Milestones in inkjet
Wednesday, February 12, 2020
Of all the different print technologies currently in use, inkjet is probably the most interesting for its sheer versatility, working across documents and wide-format, labels and packaging and even 3D printing. The technology has evolved gradually over several decades and in this story we chart some of the major milestones.
The genesis of the inkjet concept is generally ascribed to the British scientist and Cambridge University academic Lord Rayleigh, who described a process whereby a liquid stream could be broken up into droplets way back in 1878. However, the first practical demonstration only appeared in the 1950s when Siemens developed an inkjet chart recorder called the Mingograph.
The first recognisable inkjet press came out of Dayton, Ohio, in what is now part of Kodak’s Enterprise Inkjet Solutions Division. The Dayton plant has been through several owners, starting out in 1963 as Mead Digital Systems with Kodak buying the company in 1983, selling it to Scitex in 1992 and then buying it back again in 2003.
Nonetheless, this operation was right at the start of high-volume inkjet printing, introducing the first continuous inkjet printer in 1967 with a binary array inkjet printhead boasting all of 100dpi resolution. The basis behind continuous inkjet is that a continuous stream of droplets is produced but only those that are actually needed are allowed to reach the substrate, with the rest diverted back into the ink system to be reused.
The first system was aimed at the billing market but by 1972 the company had progressed to adding variable graphic elements. The first VersaMark printer appeared in 1999 with an early 228mm page-wide printer offering mono and spot colour. This in turn ushered in a new print category of business colour by 2001. At Drupa 2004 Riso gave a taste of things to come when it showed a low-cost, high-speed inkjet printer that used Olympus printheads and Riso’s own inks.
More recently, Kodak has developed a new generation of continuous inkjet called Stream, which is the basis of its Prosper presses and imprinting modules. The company is currently further developing this with the UltraStream technology. Kodak has partnered with Uteco to develop a high-speed packaging press, the Sapphire Evo W, which should be shown at this year’s Drupa and will allow printing to flexible films.
Screen Truepress Jet 520HD+ for printing to offset litho stocks; Xaar 1003 printhead is widely used in industrial applications
Most printheads in use today follow the piezo-electric drop-on-demand principle. The first patents for these appeared in the early 1970s, with a design from Dr Edmund Kyser of Silonics, which was invented in 1970 and patented in 1976, generally recognised as the start of piezo printheads. Silonics was bought by Konishiroku Photo Industry (KPI), which later became Konica, with the initial plan being to use the technology for office printers. However, KPI struggled to perfect the technology and eventually sold the patents. By the mid 1990s Konica had regretted this decision enough to license Xaar’s printhead technology.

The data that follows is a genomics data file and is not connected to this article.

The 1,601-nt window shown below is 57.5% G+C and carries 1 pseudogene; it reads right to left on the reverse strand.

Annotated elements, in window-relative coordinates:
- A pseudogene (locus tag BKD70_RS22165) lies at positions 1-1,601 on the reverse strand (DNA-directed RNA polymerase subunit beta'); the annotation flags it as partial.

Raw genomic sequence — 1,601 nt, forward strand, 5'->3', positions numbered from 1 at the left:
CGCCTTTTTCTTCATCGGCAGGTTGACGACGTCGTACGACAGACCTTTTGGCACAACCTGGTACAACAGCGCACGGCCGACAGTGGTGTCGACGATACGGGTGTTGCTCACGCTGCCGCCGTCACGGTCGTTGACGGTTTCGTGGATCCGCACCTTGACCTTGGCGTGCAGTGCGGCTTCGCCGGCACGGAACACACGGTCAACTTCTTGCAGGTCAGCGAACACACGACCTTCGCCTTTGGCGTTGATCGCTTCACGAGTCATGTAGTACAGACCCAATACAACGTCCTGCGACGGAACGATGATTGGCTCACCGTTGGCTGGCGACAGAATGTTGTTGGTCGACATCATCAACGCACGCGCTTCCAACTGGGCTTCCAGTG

Xaar Itself was set up in 1990, having grown out of Cambridge Consultants. The original plan was to license its technology to other companies and by the year 2000 Xaar had 11 licensees including Sharp Corporation, Brother, Konica, Seiko Instruments and Toshiba Tec. Indeed, some of the printheads available are still largely based on this technology. This willingness to license its technology to other vendors is Xaar’s biggest contribution to the development of the inkjet market, as this kickstarted many of today’s printhead manufacturers.
The Cambridge connection
Xaar began manufacturing its own printheads in 1999 when it acquired the Swedish company MIT, and in 2006 it opened a state-of-the-art manufacturing facility in Huntingdon, UK. Xaar has produced a number of printheads that have played a leading part in opening up various markets. It’s no accident that almost all of the early ceramic printers used Xaar printheads, which proved robust enough to withstand the dusty conditions common to ceramic production. Xaar was the first company to recirculate fluids through the printhead, with the introduction of its TF technology on the 1001 head. Recirculation is now recognised as an essential design for many industrial applications such as textile printing and most printhead manufacturers offer a recirculating option in their portfolio.
In the late 1970s two separate teams working at HP and Canon both developed thermal inkjet, each only finding out about the other after the fact. The Canon team, led by Ichiro Endo, had been working on a piezo-electric design when they noticed that ink was ejected from a syringe when it was accidentally heated. They subsequently developed the BubbleJet system, which uses heat to create a water vapour bubble that forces ink from a nozzle.